Strobel: It is very early and that tells us that it can’t be the product of legend. And so I think that is powerful testimony of the truth…
Ankerberg: And the way we know is Galatians 1 and 2, where Paul is writing about some of his adventures, after he got saved he went back, he said, and he went to Jerusalem basically three years after he got saved. If he got saved two years after Jesus basically died and rose again. The fact is, you are at 32 AD when he got saved, and three years would be 35 AD. And so now he is in Jerusalem with Peter and James and John. I mean that is what he says.
Strobel: Right
Ankerberg: And he uses a word historao.
Strobel: Which means he investigated, he cross examined.
Ankerberg: That’s down your path, buddy.
Strobel: That’s right. He wanted to know, let’s make sure we are on the same page here. He question them intensely to determine he knew exactly what they were saying and that it synced up with what he was saying. And, by the way, some scholars believe that he was actually given this creed immediately upon his conversion when he met some followers of Jesus as well. So either way, this is extremely early stuff. And think about it. By the time this is in creed form the beliefs that make up that creed go back even earlier, so we are going right back to the cross itself. This is so extraordinary historically. This is a news flash from ancient history. This is so rare, this is a gem from among historians how powerful it is.
Ankerberg: Yeah, and that tradition that he got, if he got it from Peter, James and John, Peter is one of the guys that saw Jesus.
Strobel: Exactly.
Ankerberg: James, who is skeptical all of his life, he actually is giving this firsthand to Paul, “I saw my brother.”
Strobel: This is very important. Paul, in other words, who himself was a witness to the resurrected Jesus, he is not getting this creed on the streets somewhere from strangers, he is getting it from eyewitnesses himself. And therefore Pinchas Lapide, the Jewish New Testament scholar says this has such incredible historical validity it can be taken as a statement of eyewitnesses.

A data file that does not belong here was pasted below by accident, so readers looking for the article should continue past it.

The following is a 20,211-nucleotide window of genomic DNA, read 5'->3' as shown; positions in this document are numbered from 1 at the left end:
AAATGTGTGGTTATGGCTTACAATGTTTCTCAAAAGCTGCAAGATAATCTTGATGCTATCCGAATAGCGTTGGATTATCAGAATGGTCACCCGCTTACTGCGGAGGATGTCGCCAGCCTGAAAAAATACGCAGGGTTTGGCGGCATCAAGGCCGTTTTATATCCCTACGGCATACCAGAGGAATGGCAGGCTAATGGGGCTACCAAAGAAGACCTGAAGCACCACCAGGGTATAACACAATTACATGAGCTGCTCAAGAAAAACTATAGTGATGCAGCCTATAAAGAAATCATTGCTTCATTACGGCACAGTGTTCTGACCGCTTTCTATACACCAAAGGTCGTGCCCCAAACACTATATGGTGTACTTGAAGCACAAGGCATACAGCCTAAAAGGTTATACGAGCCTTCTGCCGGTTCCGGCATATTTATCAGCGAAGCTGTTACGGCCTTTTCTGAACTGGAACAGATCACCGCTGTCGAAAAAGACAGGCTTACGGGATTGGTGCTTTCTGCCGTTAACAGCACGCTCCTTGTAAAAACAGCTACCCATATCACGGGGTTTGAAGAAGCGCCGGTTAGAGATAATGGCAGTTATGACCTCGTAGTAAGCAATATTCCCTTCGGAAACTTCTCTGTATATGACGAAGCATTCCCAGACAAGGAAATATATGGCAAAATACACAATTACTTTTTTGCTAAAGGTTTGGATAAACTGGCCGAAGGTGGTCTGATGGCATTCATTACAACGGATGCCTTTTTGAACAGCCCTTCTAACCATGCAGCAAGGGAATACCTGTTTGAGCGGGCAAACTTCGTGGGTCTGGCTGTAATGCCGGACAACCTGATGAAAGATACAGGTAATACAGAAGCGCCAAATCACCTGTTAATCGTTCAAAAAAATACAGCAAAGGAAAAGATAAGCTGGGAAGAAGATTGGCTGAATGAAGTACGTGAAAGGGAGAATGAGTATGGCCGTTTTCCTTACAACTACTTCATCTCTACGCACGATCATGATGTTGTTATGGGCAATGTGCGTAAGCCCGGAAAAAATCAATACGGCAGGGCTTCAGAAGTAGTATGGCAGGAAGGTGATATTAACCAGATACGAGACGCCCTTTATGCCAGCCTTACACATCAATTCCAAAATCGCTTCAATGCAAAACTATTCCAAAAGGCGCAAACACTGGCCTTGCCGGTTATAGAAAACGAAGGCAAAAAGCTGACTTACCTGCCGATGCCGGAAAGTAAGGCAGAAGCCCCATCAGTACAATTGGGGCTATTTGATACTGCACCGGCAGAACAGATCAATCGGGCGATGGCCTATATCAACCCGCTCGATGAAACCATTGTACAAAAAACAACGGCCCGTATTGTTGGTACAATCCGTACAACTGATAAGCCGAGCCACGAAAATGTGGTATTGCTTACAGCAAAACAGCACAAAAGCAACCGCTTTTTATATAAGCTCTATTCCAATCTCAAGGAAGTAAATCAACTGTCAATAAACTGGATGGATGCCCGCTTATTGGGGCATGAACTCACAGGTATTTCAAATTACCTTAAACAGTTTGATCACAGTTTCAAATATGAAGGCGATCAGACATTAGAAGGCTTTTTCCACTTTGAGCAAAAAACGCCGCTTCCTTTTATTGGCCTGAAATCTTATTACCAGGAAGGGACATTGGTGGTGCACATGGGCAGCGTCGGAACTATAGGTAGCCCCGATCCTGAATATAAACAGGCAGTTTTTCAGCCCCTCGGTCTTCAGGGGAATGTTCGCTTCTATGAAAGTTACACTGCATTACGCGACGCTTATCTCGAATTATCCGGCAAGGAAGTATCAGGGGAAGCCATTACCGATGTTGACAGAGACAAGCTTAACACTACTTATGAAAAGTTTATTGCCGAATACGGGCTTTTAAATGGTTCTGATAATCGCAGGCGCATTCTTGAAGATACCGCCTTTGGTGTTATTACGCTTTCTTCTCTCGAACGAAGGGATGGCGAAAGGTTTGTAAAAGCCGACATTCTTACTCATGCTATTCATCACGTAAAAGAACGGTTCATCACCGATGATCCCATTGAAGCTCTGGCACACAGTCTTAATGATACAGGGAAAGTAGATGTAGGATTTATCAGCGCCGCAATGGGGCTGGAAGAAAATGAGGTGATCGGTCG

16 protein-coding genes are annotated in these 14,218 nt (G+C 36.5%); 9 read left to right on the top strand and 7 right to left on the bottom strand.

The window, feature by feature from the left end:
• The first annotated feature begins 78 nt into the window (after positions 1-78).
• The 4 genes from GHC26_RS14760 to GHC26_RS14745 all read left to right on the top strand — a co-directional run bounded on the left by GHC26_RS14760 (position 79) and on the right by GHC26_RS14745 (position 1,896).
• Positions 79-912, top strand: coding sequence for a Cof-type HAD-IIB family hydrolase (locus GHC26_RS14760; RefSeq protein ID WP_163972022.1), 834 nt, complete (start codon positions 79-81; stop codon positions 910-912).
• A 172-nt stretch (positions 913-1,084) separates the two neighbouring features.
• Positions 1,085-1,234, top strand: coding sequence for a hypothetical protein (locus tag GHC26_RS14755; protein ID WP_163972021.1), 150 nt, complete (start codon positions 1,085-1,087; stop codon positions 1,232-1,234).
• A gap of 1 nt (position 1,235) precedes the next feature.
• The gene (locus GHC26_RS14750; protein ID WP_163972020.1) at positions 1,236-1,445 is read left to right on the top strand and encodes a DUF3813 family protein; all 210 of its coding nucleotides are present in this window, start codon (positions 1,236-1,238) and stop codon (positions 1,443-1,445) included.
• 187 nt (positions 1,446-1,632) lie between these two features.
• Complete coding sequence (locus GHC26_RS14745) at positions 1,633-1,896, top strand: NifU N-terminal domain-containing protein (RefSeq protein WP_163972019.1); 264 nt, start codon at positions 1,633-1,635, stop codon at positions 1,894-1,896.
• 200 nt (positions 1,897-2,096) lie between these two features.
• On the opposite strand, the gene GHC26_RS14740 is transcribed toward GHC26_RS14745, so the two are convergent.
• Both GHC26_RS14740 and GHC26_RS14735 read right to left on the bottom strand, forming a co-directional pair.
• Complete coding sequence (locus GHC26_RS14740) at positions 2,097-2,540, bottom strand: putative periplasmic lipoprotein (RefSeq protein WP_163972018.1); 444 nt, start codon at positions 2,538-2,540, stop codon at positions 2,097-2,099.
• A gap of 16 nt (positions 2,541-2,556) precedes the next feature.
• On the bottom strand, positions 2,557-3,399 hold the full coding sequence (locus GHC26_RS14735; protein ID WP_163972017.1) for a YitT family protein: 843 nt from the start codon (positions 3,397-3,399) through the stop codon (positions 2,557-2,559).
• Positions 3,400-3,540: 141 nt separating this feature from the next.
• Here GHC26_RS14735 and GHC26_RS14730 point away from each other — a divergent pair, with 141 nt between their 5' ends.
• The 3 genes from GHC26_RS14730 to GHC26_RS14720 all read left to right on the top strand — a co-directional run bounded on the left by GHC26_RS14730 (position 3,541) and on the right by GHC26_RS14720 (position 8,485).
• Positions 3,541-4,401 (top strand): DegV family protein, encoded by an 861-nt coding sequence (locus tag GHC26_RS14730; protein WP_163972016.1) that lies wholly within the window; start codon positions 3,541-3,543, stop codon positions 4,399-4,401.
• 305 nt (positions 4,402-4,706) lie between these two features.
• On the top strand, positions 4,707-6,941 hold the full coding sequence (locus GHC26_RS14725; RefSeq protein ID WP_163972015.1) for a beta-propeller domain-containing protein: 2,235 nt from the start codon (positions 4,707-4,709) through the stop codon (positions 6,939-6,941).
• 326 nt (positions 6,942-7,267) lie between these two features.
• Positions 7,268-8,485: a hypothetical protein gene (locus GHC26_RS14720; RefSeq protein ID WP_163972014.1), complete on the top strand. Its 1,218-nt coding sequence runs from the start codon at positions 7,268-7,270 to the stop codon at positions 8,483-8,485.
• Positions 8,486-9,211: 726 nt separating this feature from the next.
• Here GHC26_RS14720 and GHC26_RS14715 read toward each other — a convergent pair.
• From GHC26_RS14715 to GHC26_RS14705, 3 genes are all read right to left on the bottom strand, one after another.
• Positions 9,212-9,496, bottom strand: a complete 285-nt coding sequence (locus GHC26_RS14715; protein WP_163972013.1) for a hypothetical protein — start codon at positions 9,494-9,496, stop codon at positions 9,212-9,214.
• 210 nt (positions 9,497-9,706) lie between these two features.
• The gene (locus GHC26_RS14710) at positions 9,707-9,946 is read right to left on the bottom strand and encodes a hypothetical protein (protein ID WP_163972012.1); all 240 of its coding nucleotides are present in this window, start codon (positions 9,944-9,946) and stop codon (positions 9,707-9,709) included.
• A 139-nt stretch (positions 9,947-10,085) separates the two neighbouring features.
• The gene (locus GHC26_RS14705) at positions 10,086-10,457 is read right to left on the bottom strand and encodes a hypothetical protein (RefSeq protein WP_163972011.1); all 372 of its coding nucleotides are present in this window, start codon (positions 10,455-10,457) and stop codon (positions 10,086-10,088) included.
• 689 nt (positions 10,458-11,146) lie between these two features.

Ankerberg: Alright, so you have got …
Strobel: You’ve got Paul, you’ve got the oral tradition, and then you have got the written tradition. You have got Matthew, Mark, Luke and John reporting this. You have got the early church fathers. This is very important.
Ankerberg: Before you go on, some people say, “Wait a minute, Strobel, you just snuck in, you know, Matthew, Mark, Luke and John. I mean, you believe in that’s the inerrant inspired word of God?”
Strobel: Set that issue aside. Let’s not even deal with that. I will accept the New Testament for what it undeniably is: a set of ancient historical records. And we can take the tests of history and apply it as we would any other document. Let’s not give it any favored status. Let’s not think and believe it is the word of God. I DO, but let’s set that aside, and let’s investigate it for what it is. And when you investigate it you will see it has the earmarks of accuracy, the earmarks of eyewitnesses. And Richard Bauckham in his monumental new book, Jesus and the Eyewitnesses, a scholarly book that reaffirms the eyewitness nature of the gospels themselves.
And we have these early church fathers, we have Polycarp who was a disciple of John, so he knew John, he was discipled by John. What does Polycarp say? He says that Jesus was resurrected from the dead. You have Clement of Alexandria, who was discipled by Peter, the eyewitness to the resurrection. And Clement says Jesus rose from the dead. So we have this affirmation in the writings of the early church fathers that this is what they believed.
And I am telling you, John, the question of whether the disciples believed this is hardly up for debate, because even the skeptics will admit that. Even the skeptics will admit, like Gerd Ludemann. I mentioned him earlier, atheist New Testament scholar, Vanderbilt University, will tell you this is part of the historical bed rock. This is true in terms of historically speaking. They really believed it. Now he tries to get around it, tries to explain it away, but I don’t think his explanations are very good.
Ankerberg: And we will look at that in a minute.
Strobel: Right.
Ankerberg: Alright, we are going to take a break, and then we will get back to the other facts here. So stick with us. We’re humming good here, but we need to take a break. We will be right back.